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On the Trails: February 2022

February 10, 2022

At the start of February, we’re seeing fluctuating winter temperatures that are leaving the trails extremely icy. Proper footwear with traction is highly recommended when out on the trails this time of the year for winter hiking.

The leafless winter forest provides extensive views through much of the natural areas of RBG, revealing the largest of the Canadian woodpeckers – the Pileated Woodpecker. The RBG sanctuaries have an estimated 3-6 pairs of Pileated Woodpeckers. The best locations to spot one are on the north shore of Cootes Paradise via the Arboretum, from the George North and Bulls Point Observation Towers, at the Hopkins Wood Special Protection Area.

It’s a great idea to bring along binoculars for birdwatching to get a closer view. Another reason we ask you to always stay on the trail is that many wildlife species are setting up their breeding territories at this time of year. Wildlife have limited shelter and it’s important that we give them plenty of space.

Signs of spring are edging in with species such as eagles and owls working on breeding territories. The mating calls of chickadees and cardinals are commonly heard echoing through the ravines.

On warm sunny days along the Spencer and Grindstone Creeks, winter stoneflies are emerging from their riverbed homes. The unusual behaviour of emerging in the winter makes them an important food source for hungry winter birds, as well as a sign of the health of these two creeks (stoneflies as sensitive to water pollution).

Skating on Cootes Paradise Marsh has recently been limited with the fluctuating temperatures impacting the quality of the ice surface. The designated skating area at the Princess Point access measured at 8 inches thick ice to start February. Ice conditions are local to the Princess Point bay and skating beyond the posted area is not encouraged as river currents result in open water/thin ice beyond Princess Point area. Information on ice thickness status/safety is available on our designated skating page, social media, and on a sign at the Princess Point access.

Trail User Notes

Cootes Paradise:

  • The Ray Lowes side trail connection from Rock Chapel to Arboretum ends at York Rd and does not connect to Cootes Paradise. This relates to the Bruce Trail Conservancy head office having moved from the Arboretum, now located in Dundas via another side trail from the escarpment.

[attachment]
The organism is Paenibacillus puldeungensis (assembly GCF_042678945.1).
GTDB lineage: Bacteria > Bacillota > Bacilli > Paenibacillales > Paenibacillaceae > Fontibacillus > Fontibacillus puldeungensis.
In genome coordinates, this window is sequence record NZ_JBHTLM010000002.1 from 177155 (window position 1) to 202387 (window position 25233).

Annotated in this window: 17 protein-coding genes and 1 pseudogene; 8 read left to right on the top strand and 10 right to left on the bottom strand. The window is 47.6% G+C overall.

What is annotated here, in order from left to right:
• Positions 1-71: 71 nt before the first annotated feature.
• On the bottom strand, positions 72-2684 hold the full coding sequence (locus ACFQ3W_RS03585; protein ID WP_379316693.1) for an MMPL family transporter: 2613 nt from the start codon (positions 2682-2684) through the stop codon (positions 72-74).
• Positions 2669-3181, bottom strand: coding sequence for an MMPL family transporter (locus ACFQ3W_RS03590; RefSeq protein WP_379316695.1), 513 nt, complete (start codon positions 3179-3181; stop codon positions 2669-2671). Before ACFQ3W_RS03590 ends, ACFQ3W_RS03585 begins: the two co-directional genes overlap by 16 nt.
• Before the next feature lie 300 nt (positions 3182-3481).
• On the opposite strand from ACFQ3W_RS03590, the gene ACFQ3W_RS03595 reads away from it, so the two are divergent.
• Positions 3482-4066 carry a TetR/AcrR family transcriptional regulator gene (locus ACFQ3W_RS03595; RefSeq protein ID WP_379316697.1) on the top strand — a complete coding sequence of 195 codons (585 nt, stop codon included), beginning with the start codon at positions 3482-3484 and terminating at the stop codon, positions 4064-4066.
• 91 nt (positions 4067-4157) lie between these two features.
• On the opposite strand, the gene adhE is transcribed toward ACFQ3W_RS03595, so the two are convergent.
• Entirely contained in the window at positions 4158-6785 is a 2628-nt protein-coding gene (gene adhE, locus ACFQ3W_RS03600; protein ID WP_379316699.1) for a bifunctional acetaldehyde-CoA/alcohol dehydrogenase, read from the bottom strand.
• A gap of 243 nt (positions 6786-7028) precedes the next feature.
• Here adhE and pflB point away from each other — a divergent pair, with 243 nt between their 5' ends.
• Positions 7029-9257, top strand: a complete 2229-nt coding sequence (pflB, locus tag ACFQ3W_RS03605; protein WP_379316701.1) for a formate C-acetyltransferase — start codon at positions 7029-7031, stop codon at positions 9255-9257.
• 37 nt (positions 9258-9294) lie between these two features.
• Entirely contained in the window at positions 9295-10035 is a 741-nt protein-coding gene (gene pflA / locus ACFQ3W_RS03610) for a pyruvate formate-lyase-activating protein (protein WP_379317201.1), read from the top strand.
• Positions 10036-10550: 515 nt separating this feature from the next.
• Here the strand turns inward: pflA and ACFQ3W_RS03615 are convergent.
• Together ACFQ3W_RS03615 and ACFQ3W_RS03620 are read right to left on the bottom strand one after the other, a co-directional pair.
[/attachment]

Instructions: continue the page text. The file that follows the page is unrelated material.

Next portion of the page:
Hendrie Valley:

  • Creekside Walk and Unsworth Ave Parking lot (1171 Unsworth Ave.) associated with Hendrie Valley nature trails are closed indefinitely due to extensive damage to Creekside Walk Trail during extreme weather event.
  • The Bridle Trail Loop in Hendrie Valley is a one directional walk due to social distancing limitations of narrow sections. Signage is located at key intersections to indicate the one-way loop.
  • Spring Gardens Road is closed between the Woodland Cemetery access and Valley Inn Road until March 20, 2022, for the construction of a new pedestrian bridge. All public vehicle and pedestrian access is restricted beyond the closure.

Escarpment Properties:

  • Rock Chapel Parking lot is closed for the season; Reopening again in spring.

For Your Safety

  • While our nature trails remain open to the public, please note that all use is at your own risk. Most of our trails are hilly and the trail surfaces are natural soil. Consider your footwear as during winter surfaces can be icy or muddy depending on the weather.
  • High numbers of visitors will be encountered at times and our trails are narrow; please bring a mask to wear when you cannot physically distance from others.
  • Please stay on the marked trails to avoid trampling regenerating shrubs and trees or buried roots of understory plants such as trilliums.
  • The nature trail system is considered closed during extreme weather event notifications from Environment Canada.
  • Mountain bikes/fat bikes are not allowed as our trails are not designed to accommodate these activities.
  • Please be aware ticks, including those carrying Lyme Disease, are found throughout the Hamilton/Burlington area and are active at temperatures above 0°C. Protect yourself by staying on marked trails. RBG does not accept ticks for testing. For inquiries regarding ticks, please contact the Region of Halton or City of Hamilton Public Health.

Explore RBG’s Trails

RBG’s nature sanctuaries feature more than 27 km of nature trails! Find maps, guided hike schedule, and more.